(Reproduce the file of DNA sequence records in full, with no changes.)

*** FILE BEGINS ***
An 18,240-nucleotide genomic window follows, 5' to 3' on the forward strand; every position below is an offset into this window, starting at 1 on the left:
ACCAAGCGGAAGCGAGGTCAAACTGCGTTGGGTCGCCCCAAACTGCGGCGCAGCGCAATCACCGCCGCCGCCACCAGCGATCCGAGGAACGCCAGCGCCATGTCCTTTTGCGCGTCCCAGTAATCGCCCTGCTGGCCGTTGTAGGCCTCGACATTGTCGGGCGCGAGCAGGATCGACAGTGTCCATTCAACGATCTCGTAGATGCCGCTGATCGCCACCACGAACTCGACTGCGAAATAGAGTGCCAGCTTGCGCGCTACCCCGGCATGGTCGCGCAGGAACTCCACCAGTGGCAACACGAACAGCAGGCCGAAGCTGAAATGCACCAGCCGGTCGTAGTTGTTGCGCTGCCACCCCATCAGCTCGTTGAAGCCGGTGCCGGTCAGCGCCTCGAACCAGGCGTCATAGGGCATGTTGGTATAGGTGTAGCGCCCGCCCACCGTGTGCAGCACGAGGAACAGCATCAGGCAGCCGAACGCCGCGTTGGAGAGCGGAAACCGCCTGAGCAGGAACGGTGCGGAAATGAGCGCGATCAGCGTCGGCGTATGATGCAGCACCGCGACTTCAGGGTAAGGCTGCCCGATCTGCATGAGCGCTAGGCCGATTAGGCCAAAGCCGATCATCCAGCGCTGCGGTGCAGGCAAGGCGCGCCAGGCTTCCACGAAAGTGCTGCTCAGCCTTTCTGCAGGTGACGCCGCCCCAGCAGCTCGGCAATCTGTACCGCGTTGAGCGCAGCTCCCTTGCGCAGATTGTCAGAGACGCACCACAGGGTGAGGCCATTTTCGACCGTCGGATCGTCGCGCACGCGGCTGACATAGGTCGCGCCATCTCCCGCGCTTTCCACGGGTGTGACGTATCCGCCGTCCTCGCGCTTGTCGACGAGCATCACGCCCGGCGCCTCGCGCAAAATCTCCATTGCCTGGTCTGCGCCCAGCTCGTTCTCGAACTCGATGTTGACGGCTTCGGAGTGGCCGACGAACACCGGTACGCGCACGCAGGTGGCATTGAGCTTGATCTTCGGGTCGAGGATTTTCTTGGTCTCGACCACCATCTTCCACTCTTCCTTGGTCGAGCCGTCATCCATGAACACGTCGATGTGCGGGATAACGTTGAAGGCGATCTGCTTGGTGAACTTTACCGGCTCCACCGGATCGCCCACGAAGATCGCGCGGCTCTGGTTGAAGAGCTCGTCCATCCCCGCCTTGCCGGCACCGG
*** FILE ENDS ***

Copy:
An 18,240-nucleotide genomic window follows, 5' to 3' on the forward strand; every position below is an offset into this window, starting at 1 on the left:
ACCAAGCGGAAGCGAGGTCAAACTGCGTTGGGTCGCCCCAAACTGCGGCGCAGCGCAATCACCGCCGCCGCCACCAGCGATCCGAGGAACGCCAGCGCCATGTCCTTTTGCGCGTCCCAGTAATCGCCCTGCTGGCCGTTGTAGGCCTCGACATTGTCGGGCGCGAGCAGGATCGACAGTGTCCATTCAACGATCTCGTAGATGCCGCTGATCGCCACCACGAACTCGACTGCGAAATAGAGTGCCAGCTTGCGCGCTACCCCGGCATGGTCGCGCAGGAACTCCACCAGTGGCAACACGAACAGCAGGCCGAAGCTGAAATGCACCAGCCGGTCGTAGTTGTTGCGCTGCCACCCCATCAGCTCGTTGAAGCCGGTGCCGGTCAGCGCCTCGAACCAGGCGTCATAGGGCATGTTGGTATAGGTGTAGCGCCCGCCCACCGTGTGCAGCACGAGGAACAGCATCAGGCAGCCGAACGCCGCGTTGGAGAGCGGAAACCGCCTGAGCAGGAACGGTGCGGAAATGAGCGCGATCAGCGTCGGCGTATGATGCAGCACCGCGACTTCAGGGTAAGGCTGCCCGATCTGCATGAGCGCTAGGCCGATTAGGCCAAAGCCGATCATCCAGCGCTGCGGTGCAGGCAAGGCGCGCCAGGCTTCCACGAAAGTGCTGCTCAGCCTTTCTGCAGGTGACGCCGCCCCAGCAGCTCGGCAATCTGTACCGCGTTGAGCGCAGCTCCCTTGCGCAGATTGTCAGAGACGCACCACAGGGTGAGGCCATTTTCGACCGTCGGATCGTCGCGCACGCGGCTGACATAGGTCGCGCCATCTCCCGCGCTTTCCACGGGTGTGACGTATCCGCCGTCCTCGCGCTTGTCGACGAGCATCACGCCCGGCGCCTCGCGCAAAATCTCCATTGCCTGGTCTGCGCCCAGCTCGTTCTCGAACTCGATGTTGACGGCTTCGGAGTGGCCGACGAACACCGGTACGCGCACGCAGGTGGCATTGAGCTTGATCTTCGGGTCGAGGATTTTCTTGGTCTCGACCACCATCTTCCACTCTTCCTTGGTCGAGCCGTCATCCATGAACACGTCGATGTGCGGGATAACGTTGAAGGCGATCTGCTTGGTGAACTTTACCGGCTCCACCGGATCGCCCACGAAGATCGCGCGGCTCTGGTTGAAGAGCTCGTCCATCCCCGCCTTGCCGGCACCGG